There's nothing like the holidays to bring the family together, but the fact that everyone is in the same house doesn't necessarily bring them closer together. The key to hosting a meaningful holiday gathering is ensuring that every family member feels welcome and included - which is only sometimes accessible for people to accomplish. So when it comes to engaging teenagers, who are "too cool" to wear ugly holiday sweaters, what is the best way to engage them?
Wouldn't it be great if we kept little kids entertained at a grown-up party while their energy levels were high (and they were full of sugar from cookies and sweets)?
This festive 7-holiday game and activity list will be the perfect way to light up your family night and make it more enjoyable.
1. Scattergories for Holidays
With holiday themes in mind, you can put a festive spin on your category's game! For example, if you wish, you can create a table containing different letters in each column and seasonal categories in each row – Christmas songs, characters from classic holiday puppet movies, or winter sports. When time is up, set a time limit for family members to fill in their answers to each list. Once time is up, go around the group and read out the answers that each person wrote down for each category, and you'll get the point for every correct answer that does not repeat itself! The winner of this game is the one who accrues the most points by the end.
2. Holiday Guess Who
The name of this game might be familiar to you. After all, it's an excellent icebreaker for the holiday season! Using a hat, place the names of popular holiday characters, such as The Grinch, Frosty the Snowman, Rudolph the Red-Nosed Reindeer, Sugarplum Fairy, Tiny Tim, or Buddy the Elf, into one of the hats. Keep them from seeing the names. Instead, have them tape the name they drew to their forehead and ask other guests questions to try and guess who it is. Whoever guesses correctly first wins the game.
3. Holiday Lights Photo Scavenger Hunt
You can make your family feel at home by bringing your family to a place where there are many holiday lights on display (a park, neighborhood, botanical garden, zoo, etc.). Each team should be divided into two, and each should give a list of light displays in the area to locate within 20 minutes. After that, the team members have to run around the area, taking pictures of as many items as possible before returning to a designated home base to collect the remaining items. Before the time runs out, the team with the most photos of holiday lights on their list will be declared the winner.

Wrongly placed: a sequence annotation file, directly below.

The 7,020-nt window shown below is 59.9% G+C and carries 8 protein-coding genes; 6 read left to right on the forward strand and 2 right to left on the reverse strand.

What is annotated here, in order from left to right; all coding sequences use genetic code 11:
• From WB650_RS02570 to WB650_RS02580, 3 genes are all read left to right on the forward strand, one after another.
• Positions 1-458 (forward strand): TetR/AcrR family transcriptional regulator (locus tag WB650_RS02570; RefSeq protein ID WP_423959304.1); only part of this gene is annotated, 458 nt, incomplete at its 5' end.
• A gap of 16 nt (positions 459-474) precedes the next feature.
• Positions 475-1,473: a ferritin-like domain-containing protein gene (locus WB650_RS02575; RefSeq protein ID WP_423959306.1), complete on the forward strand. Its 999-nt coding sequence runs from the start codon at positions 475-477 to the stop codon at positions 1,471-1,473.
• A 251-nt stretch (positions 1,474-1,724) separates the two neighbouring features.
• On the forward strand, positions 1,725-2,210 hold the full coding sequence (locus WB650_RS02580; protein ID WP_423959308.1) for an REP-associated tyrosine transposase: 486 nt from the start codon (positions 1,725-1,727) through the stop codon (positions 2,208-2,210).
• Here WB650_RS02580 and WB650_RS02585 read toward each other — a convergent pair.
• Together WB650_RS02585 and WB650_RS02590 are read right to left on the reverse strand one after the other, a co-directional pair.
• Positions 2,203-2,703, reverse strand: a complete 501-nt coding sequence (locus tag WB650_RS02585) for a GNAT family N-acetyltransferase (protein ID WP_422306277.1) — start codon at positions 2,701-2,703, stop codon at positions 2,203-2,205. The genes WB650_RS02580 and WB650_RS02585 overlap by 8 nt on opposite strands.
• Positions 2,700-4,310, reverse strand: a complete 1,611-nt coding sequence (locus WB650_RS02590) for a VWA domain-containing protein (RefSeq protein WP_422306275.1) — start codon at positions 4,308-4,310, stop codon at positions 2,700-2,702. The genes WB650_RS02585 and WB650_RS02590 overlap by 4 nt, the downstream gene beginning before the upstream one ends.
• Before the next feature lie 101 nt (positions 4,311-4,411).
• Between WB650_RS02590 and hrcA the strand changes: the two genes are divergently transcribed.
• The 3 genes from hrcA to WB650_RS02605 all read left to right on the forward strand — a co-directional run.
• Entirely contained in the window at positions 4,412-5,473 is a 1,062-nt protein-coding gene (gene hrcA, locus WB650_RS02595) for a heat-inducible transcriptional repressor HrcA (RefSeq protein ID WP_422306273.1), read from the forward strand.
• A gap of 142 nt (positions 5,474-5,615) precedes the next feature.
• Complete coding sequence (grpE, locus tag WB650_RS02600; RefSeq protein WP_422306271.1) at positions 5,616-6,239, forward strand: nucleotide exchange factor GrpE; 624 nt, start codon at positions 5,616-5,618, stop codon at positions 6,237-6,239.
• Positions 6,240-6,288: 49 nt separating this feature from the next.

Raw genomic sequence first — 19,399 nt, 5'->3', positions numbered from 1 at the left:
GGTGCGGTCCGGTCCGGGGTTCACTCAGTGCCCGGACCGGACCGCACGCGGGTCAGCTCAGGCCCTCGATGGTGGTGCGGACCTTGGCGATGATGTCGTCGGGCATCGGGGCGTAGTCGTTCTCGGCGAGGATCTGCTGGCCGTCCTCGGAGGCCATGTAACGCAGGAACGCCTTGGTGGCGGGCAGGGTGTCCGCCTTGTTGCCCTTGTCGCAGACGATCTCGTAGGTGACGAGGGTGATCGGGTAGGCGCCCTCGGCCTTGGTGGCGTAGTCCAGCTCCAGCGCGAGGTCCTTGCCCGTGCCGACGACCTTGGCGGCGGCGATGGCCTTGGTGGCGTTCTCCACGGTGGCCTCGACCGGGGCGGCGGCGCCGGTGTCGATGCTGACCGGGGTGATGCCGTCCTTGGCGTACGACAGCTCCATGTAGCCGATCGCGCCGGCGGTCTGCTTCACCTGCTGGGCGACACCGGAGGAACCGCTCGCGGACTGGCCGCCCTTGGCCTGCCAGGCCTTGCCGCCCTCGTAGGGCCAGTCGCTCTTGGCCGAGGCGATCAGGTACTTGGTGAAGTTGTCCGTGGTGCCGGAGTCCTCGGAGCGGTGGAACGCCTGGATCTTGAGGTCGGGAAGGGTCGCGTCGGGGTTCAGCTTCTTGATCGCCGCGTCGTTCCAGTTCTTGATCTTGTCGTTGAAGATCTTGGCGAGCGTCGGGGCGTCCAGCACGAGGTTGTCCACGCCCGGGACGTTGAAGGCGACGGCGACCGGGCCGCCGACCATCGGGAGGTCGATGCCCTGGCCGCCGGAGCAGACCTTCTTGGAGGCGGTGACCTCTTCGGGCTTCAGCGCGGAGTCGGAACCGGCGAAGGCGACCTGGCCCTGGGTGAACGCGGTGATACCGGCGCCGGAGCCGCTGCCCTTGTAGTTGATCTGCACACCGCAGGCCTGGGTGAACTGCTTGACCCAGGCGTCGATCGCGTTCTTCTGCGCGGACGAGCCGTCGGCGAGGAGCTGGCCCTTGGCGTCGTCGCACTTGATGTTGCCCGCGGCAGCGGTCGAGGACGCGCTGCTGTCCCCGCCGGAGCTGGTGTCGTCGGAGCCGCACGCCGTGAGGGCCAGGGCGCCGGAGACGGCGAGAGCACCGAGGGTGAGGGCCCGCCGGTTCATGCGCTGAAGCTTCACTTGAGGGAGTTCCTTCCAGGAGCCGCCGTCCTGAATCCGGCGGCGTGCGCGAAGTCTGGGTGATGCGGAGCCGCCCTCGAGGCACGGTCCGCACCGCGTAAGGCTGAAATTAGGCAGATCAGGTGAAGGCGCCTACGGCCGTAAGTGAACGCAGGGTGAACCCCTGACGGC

4. Cookie Pocket
It is a great passive game that can be played in the background during a family gathering. The best way to prepare it is to buy (or bake!) a few platters of cookies ahead of time. Upon arrival, give each member a cookie and challenge him or her to sneak it into someone else's pocket without them realizing it - a reverse pickpocketing challenge.
The individual must try again with a different family member if he or she is caught trying to pocket the cookie. You can have everyone turn out their pockets at the end of the event, and if anyone finds a cookie in their pocket without realizing how it got there, they must immediately eat it. There is also the option to use wrapped treats like Hershey kisses and peppermints to reduce the number of crumbs that families may need.
5. Jingle in the Trunk
Let your families loosen up and laugh with this activity. Start by hot gluing a tissue box to an adjustable belt. Repeat this process on another belt and slip eight jingle bells into each box. This activity is sure to get your family talking and laughing. It would be fun to compete between family members with the belts on to see who can shake their hips the fastest to quickly get the bells out of their boxes! Everyone, from grandparents to toddlers, will have a time showing off their skills!
6. The Nose Knows
If you need to pass the time between main activities, such as digesting dinner before dessert, this clever sensory game is perfect! Gather a bunch of foods and items with strong seasonal scents like oranges, cinnamon sticks, pine tree branches, or gingerbread cookies so you can test them out!
The kids can use their noses to discover what lies inside the empty tissue boxes by placing each item on its own. Next, you ask kids to describe what scent they are smelling, fruity, nutty, etc., and name places in which the different aromas are associated, such as grandma's house, the farmers market, etc. For kids to be able to use their critical thinking skills to support their guesses in this game, it is less about getting the answers right and more about demonstrating their ability to think critically.
7. Marshmallow Jenga
You will never find your kids bored in the house if a bag of marshmallows is on hand. The most popular game among children is undoubtedly "Fling Marshmallows at Your Siblings." Still, we suggest another activity, Marshmallow Jenga, which is slightly more civilized than throwing marshmallows at your siblings. It would be great if you placed a large elegant high-quality disposable plate or cutting board on your table and then asked each participant to take turns stacking marshmallows up on top of one another. It is best to use jumbo-sized marshmallows that make the structure fall. If a person causes the structure to fall, they are out.
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